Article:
After more than a year of deliberation, Maine’s largest city joined 40 other communities to opt into the marijuana industry, but it broke ranks with the state by deciding to stand by its plan to give Mainers a leg up in the race to nab one of Portland’s 20 coveted retail marijuana licenses.

The City Council voted 8-1 to approve its proposed licensing ordinance, fee schedule and rules for cannabis businesses late Monday night, but rejected a staff recommendation to strip the residency bonus available to applicants who have lived in Maine for at least five years in the wake of the state’s decision to abandon a similar licensing preference last week.

The state Office of Marijuana Policy abandoned its four-year residency requirement for state business licenses last week after the state Attorney General’s Office decided it could not defend a legal challenge raised by Maine’s largest medical marijuana operator, Wellness Connection of Maine, which went to court to fight the requirement on constitutional grounds.

The city stood by its plan to cap the number of marijuana retail licenses at 20 and the score sheet it created to decide who will get one, giving preference to the disadvantaged, business owners, medical cannabis caregivers, those with $150,000 in the bank, and companies who pay a living wage or donate 1 percent of profits to the city for substance abuse prevention.

Under the licensing plan, the 20 highest scoring applications would land a retail license. Applicants can earn between two and six points in eight categories for a maximum of 34 total points. Some attributes count more than others. For example, someone with a track record of running a highly regulated business would get six points; those with $150,000 in the bank would get two points.

The categories in the proposed scoring matrix and their point values are:


• 6 points: at least 51 percent of business is owned by socially or economically disadvantaged individuals;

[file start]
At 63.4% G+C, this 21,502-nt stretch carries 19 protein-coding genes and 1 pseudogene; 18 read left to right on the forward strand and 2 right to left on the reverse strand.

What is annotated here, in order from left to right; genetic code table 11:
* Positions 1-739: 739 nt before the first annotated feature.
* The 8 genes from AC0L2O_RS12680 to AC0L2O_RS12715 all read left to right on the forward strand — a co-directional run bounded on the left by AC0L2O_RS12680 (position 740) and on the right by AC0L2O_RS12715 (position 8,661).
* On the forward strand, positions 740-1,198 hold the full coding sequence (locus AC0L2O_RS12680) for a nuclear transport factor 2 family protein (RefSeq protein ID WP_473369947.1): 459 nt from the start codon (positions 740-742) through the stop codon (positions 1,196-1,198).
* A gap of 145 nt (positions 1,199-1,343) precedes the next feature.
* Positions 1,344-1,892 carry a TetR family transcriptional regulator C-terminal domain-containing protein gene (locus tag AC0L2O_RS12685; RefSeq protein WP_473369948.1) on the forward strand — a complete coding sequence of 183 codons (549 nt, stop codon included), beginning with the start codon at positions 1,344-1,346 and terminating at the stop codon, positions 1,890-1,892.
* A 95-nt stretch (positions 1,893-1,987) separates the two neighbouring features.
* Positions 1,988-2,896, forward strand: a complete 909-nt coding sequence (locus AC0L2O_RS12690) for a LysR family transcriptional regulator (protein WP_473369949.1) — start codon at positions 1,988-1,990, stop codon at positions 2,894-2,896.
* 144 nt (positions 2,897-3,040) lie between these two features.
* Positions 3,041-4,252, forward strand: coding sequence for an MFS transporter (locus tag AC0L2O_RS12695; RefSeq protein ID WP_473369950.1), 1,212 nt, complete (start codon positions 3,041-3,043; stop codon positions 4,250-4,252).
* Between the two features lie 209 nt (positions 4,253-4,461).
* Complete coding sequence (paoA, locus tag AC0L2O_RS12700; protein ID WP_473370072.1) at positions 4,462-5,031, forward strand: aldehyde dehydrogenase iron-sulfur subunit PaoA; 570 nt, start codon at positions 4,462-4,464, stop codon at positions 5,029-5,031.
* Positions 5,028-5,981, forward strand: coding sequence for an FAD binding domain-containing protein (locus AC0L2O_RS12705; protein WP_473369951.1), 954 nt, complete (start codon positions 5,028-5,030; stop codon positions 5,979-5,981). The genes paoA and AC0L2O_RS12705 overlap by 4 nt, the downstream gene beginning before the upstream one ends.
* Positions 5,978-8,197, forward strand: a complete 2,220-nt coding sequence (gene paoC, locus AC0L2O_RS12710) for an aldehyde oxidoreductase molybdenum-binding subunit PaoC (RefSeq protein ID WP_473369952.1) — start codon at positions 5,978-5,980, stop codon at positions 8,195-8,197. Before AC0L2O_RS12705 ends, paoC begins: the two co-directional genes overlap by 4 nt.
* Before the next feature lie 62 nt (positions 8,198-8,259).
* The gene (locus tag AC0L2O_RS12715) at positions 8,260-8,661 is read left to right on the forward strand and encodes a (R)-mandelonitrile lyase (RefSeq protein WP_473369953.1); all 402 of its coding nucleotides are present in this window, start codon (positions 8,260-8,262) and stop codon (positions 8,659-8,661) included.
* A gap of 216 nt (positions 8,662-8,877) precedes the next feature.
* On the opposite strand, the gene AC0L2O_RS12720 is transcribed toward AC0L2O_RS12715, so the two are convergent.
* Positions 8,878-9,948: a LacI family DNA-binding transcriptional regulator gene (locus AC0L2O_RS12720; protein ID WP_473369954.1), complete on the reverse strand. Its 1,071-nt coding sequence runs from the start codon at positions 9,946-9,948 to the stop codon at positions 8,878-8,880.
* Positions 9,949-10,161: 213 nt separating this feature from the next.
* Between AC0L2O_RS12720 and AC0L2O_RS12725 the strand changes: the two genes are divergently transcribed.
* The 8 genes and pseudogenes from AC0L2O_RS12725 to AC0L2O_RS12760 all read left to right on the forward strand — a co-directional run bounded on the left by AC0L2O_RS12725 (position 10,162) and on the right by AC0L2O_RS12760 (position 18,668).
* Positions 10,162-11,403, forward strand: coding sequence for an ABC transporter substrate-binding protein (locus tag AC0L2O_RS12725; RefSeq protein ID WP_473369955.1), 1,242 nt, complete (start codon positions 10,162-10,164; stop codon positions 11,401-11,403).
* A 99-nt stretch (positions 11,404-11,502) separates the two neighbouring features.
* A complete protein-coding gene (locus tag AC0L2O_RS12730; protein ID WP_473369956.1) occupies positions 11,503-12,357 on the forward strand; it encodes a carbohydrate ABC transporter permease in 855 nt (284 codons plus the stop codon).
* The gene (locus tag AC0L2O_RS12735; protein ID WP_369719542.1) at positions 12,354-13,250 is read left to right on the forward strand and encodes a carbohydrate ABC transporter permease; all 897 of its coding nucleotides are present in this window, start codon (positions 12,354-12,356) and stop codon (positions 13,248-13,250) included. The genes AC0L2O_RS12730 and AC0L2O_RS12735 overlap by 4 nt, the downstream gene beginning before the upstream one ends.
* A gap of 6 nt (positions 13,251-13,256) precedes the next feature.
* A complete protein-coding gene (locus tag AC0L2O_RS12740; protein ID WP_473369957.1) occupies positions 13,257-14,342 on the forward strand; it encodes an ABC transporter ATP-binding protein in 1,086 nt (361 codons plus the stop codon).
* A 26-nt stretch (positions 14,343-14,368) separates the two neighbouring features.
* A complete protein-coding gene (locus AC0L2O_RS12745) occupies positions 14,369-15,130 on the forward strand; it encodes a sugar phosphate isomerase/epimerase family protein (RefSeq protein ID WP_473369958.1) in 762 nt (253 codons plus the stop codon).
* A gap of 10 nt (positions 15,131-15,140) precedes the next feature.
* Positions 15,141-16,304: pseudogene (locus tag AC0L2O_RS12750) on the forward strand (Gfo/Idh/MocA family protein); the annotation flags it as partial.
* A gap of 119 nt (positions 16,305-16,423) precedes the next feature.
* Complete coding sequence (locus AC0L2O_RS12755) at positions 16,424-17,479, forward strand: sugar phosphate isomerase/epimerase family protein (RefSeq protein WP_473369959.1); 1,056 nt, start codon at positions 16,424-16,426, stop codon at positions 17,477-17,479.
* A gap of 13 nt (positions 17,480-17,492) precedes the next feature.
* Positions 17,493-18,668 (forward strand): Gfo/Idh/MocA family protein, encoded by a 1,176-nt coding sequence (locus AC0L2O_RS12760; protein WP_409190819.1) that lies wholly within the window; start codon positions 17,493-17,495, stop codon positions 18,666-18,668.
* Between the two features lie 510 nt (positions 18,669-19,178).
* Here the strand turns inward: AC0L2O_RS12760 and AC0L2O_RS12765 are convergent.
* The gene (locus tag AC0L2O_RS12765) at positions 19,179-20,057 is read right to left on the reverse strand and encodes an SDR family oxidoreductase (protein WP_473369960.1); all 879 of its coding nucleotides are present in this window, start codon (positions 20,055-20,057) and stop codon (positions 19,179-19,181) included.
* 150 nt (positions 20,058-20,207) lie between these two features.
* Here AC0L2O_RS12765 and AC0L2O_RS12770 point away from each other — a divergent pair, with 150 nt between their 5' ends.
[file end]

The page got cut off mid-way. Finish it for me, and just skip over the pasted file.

• 6 points: owner has experience running a highly regulated business, like marijuana or banking;

• 5 points: at least 51 percent of business is owned by Mainer of five years or more;

• 4 points: applicant has run a state or locally licensed Maine business for at least five years;

• 4 points: applicant owns proposed retail location or has leased it for at least five years;

• 4 points: applicant agrees to do three of the four: create five full-time jobs paying at least $15 an hour, offer workers paid time off and health benefits; conduct employee sensitivity training; or contribute 1 percent of net profits to the city for youth substance abuse education or prevention;


• 3 points: applicant is a registered medical marijuana caregiver of at least two years;

• 2 points: applicant can prove at least $150,000 in liquid assets.

The ordinance has been more than a year in the making. City voters approved legalization by a 2-to-1 margin in the 2016 statewide referendum, but Portland has been slow to adopt local regulations. The council has been debating the details of the local licensing system since it adopted a cannabis zoning map in February 2019.

Portland joins 40 other Maine communities, from Eliot to Grand Isle, that have agreed to allow some kind of adult-use industry.

Portland will allow all kinds of cannabis businesses to operate in B4 zones, along portions of Warren Avenue and Riverside Street.

Portland will allow marijuana retailers in several business zones, including downtown, West Bayside and along the Forest Avenue corridor, as well as inner Washington Avenue and the St. John-Valley Street area. Cannabis grows, manufacturing and testing will be allowed in industrial zones.


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